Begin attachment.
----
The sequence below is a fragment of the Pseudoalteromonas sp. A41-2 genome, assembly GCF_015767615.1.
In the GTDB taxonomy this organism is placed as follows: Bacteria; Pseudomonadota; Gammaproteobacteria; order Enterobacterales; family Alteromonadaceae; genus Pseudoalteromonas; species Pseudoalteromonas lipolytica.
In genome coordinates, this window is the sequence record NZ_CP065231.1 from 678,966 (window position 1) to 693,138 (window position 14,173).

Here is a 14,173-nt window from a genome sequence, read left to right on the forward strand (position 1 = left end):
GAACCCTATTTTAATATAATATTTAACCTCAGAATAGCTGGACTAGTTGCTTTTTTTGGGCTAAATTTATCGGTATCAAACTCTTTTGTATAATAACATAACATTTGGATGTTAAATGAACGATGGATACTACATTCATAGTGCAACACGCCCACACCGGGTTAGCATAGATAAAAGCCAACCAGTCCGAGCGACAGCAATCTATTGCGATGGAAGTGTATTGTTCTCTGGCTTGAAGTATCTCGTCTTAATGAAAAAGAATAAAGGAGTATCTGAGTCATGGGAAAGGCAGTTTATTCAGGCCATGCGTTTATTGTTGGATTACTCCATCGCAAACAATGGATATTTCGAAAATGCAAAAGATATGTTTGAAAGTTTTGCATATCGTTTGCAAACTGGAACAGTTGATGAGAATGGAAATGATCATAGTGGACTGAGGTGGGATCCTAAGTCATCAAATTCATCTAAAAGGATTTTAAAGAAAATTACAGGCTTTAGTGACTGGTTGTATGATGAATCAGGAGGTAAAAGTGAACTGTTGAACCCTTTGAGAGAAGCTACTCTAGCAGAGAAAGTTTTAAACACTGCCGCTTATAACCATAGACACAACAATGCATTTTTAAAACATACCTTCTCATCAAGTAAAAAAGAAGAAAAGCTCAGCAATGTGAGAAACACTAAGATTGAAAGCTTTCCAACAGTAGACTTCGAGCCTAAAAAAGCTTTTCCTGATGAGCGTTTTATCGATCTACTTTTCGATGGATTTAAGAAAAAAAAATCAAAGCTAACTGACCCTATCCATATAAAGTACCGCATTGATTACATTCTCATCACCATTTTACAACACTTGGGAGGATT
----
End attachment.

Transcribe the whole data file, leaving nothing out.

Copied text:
The sequence below is a fragment of the Pseudoalteromonas sp. A41-2 genome, assembly GCF_015767615.1.
In the GTDB taxonomy this organism is placed as follows: Bacteria; Pseudomonadota; Gammaproteobacteria; order Enterobacterales; family Alteromonadaceae; genus Pseudoalteromonas; species Pseudoalteromonas lipolytica.
In genome coordinates, this window is the sequence record NZ_CP065231.1 from 678,966 (window position 1) to 693,138 (window position 14,173).

Here is a 14,173-nt window from a genome sequence, read left to right on the forward strand (position 1 = left end):
GAACCCTATTTTAATATAATATTTAACCTCAGAATAGCTGGACTAGTTGCTTTTTTTGGGCTAAATTTATCGGTATCAAACTCTTTTGTATAATAACATAACATTTGGATGTTAAATGAACGATGGATACTACATTCATAGTGCAACACGCCCACACCGGGTTAGCATAGATAAAAGCCAACCAGTCCGAGCGACAGCAATCTATTGCGATGGAAGTGTATTGTTCTCTGGCTTGAAGTATCTCGTCTTAATGAAAAAGAATAAAGGAGTATCTGAGTCATGGGAAAGGCAGTTTATTCAGGCCATGCGTTTATTGTTGGATTACTCCATCGCAAACAATGGATATTTCGAAAATGCAAAAGATATGTTTGAAAGTTTTGCATATCGTTTGCAAACTGGAACAGTTGATGAGAATGGAAATGATCATAGTGGACTGAGGTGGGATCCTAAGTCATCAAATTCATCTAAAAGGATTTTAAAGAAAATTACAGGCTTTAGTGACTGGTTGTATGATGAATCAGGAGGTAAAAGTGAACTGTTGAACCCTTTGAGAGAAGCTACTCTAGCAGAGAAAGTTTTAAACACTGCCGCTTATAACCATAGACACAACAATGCATTTTTAAAACATACCTTCTCATCAAGTAAAAAAGAAGAAAAGCTCAGCAATGTGAGAAACACTAAGATTGAAAGCTTTCCAACAGTAGACTTCGAGCCTAAAAAAGCTTTTCCTGATGAGCGTTTTATCGATCTACTTTTCGATGGATTTAAGAAAAAAAAATCAAAGCTAACTGACCCTATCCATATAAAGTACCGCATTGATTACATTCTCATCACCATTTTACAACACTTGGGAGGATT